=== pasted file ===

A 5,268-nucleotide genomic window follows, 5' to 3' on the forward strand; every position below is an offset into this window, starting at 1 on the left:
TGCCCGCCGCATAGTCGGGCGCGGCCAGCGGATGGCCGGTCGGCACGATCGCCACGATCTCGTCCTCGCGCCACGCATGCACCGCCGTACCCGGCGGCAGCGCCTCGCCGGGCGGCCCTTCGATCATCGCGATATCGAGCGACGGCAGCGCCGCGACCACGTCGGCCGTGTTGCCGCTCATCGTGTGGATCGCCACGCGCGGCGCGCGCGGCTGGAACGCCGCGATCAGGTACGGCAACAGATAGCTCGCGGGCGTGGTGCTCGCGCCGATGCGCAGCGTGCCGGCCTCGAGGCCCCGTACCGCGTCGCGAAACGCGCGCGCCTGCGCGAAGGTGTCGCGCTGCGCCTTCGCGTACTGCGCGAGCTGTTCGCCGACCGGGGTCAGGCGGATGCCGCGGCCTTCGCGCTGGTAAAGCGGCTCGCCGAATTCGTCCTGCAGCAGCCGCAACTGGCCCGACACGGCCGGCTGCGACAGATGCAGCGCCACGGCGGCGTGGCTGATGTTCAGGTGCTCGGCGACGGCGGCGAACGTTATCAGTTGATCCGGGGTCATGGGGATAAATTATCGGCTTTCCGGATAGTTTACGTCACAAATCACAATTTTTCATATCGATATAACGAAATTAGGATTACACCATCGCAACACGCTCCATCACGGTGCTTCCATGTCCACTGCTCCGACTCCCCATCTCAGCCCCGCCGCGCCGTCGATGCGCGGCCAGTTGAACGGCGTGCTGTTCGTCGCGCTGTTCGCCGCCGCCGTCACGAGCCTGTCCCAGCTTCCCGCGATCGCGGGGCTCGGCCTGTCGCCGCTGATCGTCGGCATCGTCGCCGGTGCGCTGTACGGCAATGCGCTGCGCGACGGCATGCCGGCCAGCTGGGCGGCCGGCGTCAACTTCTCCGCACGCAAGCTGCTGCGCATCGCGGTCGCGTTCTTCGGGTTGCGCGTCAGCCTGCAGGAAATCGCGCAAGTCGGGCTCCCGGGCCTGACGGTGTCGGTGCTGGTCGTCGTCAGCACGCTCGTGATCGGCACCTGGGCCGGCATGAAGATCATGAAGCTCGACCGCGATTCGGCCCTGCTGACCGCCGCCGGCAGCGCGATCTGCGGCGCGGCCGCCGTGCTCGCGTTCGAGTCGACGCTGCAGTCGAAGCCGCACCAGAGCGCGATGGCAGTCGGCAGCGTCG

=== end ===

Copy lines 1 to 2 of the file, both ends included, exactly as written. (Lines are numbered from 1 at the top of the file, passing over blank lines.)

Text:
A 5,268-nucleotide genomic window follows, 5' to 3' on the forward strand; every position below is an offset into this window, starting at 1 on the left:
TGCCCGCCGCATAGTCGGGCGCGGCCAGCGGATGGCCGGTCGGCACGATCGCCACGATCTCGTCCTCGCGCCACGCATGCACCGCCGTACCCGGCGGCAGCGCCTCGCCGGGCGGCCCTTCGATCATCGCGATATCGAGCGACGGCAGCGCCGCGACCACGTCGGCCGTGTTGCCGCTCATCGTGTGGATCGCCACGCGCGGCGCGCGCGGCTGGAACGCCGCGATCAGGTACGGCAACAGATAGCTCGCGGGCGTGGTGCTCGCGCCGATGCGCAGCGTGCCGGCCTCGAGGCCCCGTACCGCGTCGCGAAACGCGCGCGCCTGCGCGAAGGTGTCGCGCTGCGCCTTCGCGTACTGCGCGAGCTGTTCGCCGACCGGGGTCAGGCGGATGCCGCGGCCTTCGCGCTGGTAAAGCGGCTCGCCGAATTCGTCCTGCAGCAGCCGCAACTGGCCCGACACGGCCGGCTGCGACAGATGCAGCGCCACGGCGGCGTGGCTGATGTTCAGGTGCTCGGCGACGGCGGCGAACGTTATCAGTTGATCCGGGGTCATGGGGATAAATTATCGGCTTTCCGGATAGTTTACGTCACAAATCACAATTTTTCATATCGATATAACGAAATTAGGATTACACCATCGCAACACGCTCCATCACGGTGCTTCCATGTCCACTGCTCCGACTCCCCATCTCAGCCCCGCCGCGCCGTCGATGCGCGGCCAGTTGAACGGCGTGCTGTTCGTCGCGCTGTTCGCCGCCGCCGTCACGAGCCTGTCCCAGCTTCCCGCGATCGCGGGGCTCGGCCTGTCGCCGCTGATCGTCGGCATCGTCGCCGGTGCGCTGTACGGCAATGCGCTGCGCGACGGCATGCCGGCCAGCTGGGCGGCCGGCGTCAACTTCTCCGCACGCAAGCTGCTGCGCATCGCGGTCGCGTTCTTCGGGTTGCGCGTCAGCCTGCAGGAAATCGCGCAAGTCGGGCTCCCGGGCCTGACGGTGTCGGTGCTGGTCGTCGTCAGCACGCTCGTGATCGGCACCTGGGCCGGCATGAAGATCATGAAGCTCGACCGCGATTCGGCCCTGCTGACCGCCGCCGGCAGCGCGATCTGCGGCGCGGCCGCCGTGCTCGCGTTCGAGTCGACGCTGCAGTCGAAGCCGCACCAGAGCGCGATGGCAGTCGGCAGCGTCG